The lingering fear of BRAC
As a practical question for this year, the Base Realignment And Closure commission is almost certainly dead — Congress made sure of that.
But like Godzilla, BRAC doesn’t stay dead for very long, and as long as people know it’s out there somewhere under the ocean, waiting for the right time to return, no one can feel safe.
Case in point: The editorial board of New Hampshire’s Union Leader newspaper, which already was feeling anxious about the future of the Portsmouth Naval Shipyard from a previous BRAC go-round. With this month’s fire aboard the fast-attack submarine USS Miami — which may have suffered so much damage it might have to be stricken — the newspaper is worried the BRAC trap could spring again.
Thanks to the teams of courageous firefighters who donned air packs and fought through toxic fumes to control the stubborn fire, the USS Miami may be salvaged. But that is not a certainty. The Los Angeles-class submarine may have been damaged beyond repair. That would be nearly a billion-dollar loss for the Navy and a tremendous blow to the shipyard. In the short term, jobs might be endangered if the Miami’s 20-month overhaul is aborted. But if Portsmouth’s reputation for efficiency is tarnished, its entire future becomes uncertain.
The Pentagon still wants to eliminate bases. Even though Congress does not, the unprecedented budget crunch looming at the end of 2012 could give the Department of Defense powerful leverage.
The base has solid political support in New England and both of New Hampshire’s senators are outspoken opponents of base closures. Kelly Ayotte told her Armed Services readiness and management subcommittee recently that since the country is “still paying for previous BRAC rounds from decades ago, it makes no sense to spend tens of billions on a new base closure process. … Savings can certainly be found within the Pentagon’s budget.” Jeanne Shaheen reaffirmed her opposition to base closures on Thursday, arguing that “the last time we went through this process, it ended up costing us 50 percent more than we were told and it achieved significantly less savings than we expected.”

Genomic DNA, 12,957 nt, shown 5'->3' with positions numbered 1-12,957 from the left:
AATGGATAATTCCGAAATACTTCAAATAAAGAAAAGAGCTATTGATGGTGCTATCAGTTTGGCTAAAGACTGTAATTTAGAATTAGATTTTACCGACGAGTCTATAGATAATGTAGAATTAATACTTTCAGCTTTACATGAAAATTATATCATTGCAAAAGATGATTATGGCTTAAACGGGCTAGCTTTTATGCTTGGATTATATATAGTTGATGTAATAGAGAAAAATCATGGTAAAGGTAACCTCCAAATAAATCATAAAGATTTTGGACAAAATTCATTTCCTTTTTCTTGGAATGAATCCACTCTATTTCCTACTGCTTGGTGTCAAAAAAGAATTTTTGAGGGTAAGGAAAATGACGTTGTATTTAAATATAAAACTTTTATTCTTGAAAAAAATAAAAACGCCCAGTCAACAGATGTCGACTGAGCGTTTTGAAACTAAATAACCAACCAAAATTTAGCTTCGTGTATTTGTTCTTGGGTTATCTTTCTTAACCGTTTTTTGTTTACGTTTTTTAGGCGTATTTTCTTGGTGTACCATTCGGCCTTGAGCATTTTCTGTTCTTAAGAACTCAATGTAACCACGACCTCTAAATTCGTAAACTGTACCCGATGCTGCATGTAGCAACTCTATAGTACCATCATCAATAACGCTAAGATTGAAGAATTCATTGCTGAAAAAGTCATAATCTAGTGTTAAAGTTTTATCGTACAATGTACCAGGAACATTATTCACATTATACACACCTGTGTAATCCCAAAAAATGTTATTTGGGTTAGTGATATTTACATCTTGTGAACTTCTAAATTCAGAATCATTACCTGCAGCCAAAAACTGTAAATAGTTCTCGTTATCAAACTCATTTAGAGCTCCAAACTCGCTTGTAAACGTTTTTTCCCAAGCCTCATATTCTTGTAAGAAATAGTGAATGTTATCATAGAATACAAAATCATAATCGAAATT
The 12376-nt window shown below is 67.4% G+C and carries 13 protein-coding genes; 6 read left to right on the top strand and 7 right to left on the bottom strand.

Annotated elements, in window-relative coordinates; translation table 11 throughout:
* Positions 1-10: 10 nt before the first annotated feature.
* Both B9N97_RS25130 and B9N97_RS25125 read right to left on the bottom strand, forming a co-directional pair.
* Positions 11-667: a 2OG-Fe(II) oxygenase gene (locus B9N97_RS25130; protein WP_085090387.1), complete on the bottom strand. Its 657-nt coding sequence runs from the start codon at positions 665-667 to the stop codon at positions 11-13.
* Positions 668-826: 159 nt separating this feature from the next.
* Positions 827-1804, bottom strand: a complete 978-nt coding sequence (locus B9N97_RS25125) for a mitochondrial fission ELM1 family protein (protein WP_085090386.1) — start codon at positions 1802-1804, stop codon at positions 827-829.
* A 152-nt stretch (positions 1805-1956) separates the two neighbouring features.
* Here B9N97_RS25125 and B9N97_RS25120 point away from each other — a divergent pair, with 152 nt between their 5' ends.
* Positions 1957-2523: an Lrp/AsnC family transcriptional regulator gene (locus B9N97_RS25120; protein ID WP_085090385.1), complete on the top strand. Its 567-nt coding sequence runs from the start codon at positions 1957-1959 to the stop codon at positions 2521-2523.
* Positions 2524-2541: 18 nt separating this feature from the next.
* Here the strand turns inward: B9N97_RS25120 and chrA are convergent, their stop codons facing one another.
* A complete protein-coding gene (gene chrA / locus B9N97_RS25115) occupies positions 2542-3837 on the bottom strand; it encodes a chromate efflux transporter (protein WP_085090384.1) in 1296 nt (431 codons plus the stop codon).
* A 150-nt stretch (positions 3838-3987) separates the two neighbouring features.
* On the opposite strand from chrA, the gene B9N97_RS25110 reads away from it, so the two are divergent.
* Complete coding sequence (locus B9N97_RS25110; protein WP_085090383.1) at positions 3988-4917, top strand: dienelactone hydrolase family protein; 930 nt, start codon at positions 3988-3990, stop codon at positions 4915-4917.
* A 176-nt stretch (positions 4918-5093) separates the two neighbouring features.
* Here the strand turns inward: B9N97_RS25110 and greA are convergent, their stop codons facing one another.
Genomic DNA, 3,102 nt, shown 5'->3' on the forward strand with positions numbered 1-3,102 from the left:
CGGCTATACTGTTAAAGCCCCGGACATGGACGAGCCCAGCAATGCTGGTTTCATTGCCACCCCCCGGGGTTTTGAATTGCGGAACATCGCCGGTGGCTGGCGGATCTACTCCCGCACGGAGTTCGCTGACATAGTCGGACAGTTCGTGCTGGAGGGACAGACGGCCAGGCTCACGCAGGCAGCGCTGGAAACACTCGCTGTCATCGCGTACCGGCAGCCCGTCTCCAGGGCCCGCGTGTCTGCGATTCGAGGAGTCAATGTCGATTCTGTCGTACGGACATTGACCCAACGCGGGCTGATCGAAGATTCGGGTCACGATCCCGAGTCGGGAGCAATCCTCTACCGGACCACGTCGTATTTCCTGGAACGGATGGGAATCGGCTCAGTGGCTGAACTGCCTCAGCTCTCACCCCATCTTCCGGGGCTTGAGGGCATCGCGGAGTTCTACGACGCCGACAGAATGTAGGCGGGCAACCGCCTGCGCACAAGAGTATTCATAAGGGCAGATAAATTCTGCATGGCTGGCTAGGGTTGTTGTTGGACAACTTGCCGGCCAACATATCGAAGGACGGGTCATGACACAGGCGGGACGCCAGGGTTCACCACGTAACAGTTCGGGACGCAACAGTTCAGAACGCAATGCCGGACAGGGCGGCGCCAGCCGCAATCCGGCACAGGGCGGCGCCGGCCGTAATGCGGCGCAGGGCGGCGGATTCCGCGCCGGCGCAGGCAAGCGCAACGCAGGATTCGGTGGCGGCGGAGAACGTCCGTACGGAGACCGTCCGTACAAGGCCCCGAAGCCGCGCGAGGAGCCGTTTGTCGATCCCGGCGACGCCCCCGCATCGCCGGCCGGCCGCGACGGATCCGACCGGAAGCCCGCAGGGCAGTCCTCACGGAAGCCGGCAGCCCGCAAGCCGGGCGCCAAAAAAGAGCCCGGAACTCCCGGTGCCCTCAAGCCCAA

But as long as the cause of the fire is undetermined, expect powerful advocates of other endangered shipyards to malign Portsmouth’s competence and efficiency. That is why Rear Admiral Rick Breckenridge’s immediate public promise of a thorough investigation is good news.
If the shipyard is not at fault, that finding needs to be publicized as soon as possible. If Portsmouth shares the blame, the shipyard must quickly make any changes necessary. This is not new. It did so nearly a half-century ago after a truly tragic disaster. After its USS Thresher was lost during sea trials on April 10, 1963, federal investigators criticized the yard’s procedures. Portsmouth responded by fixing the flaws and rebuilding its image as one of the nation’s essential defense assets. If necessary, expect its skilled workforce to do so once again.
Paranoid? Rational? Both, probably — or as much as you can be when you’re assessing the fate of an important pillar in a local economy.
Multiply this sentiment by every town in America with a factory or a base or a shipyard, and you can understand why Congress was so eager to put a bullet into BRAC just as soon as the Pentagon spoke its name earlier this year. The problem is, even if the force doesn’t shrink along the lines DoD proposed, there’s still a good chance it could shrink, meaning these kinds of questions and decisions aren’t resolved — only postponed.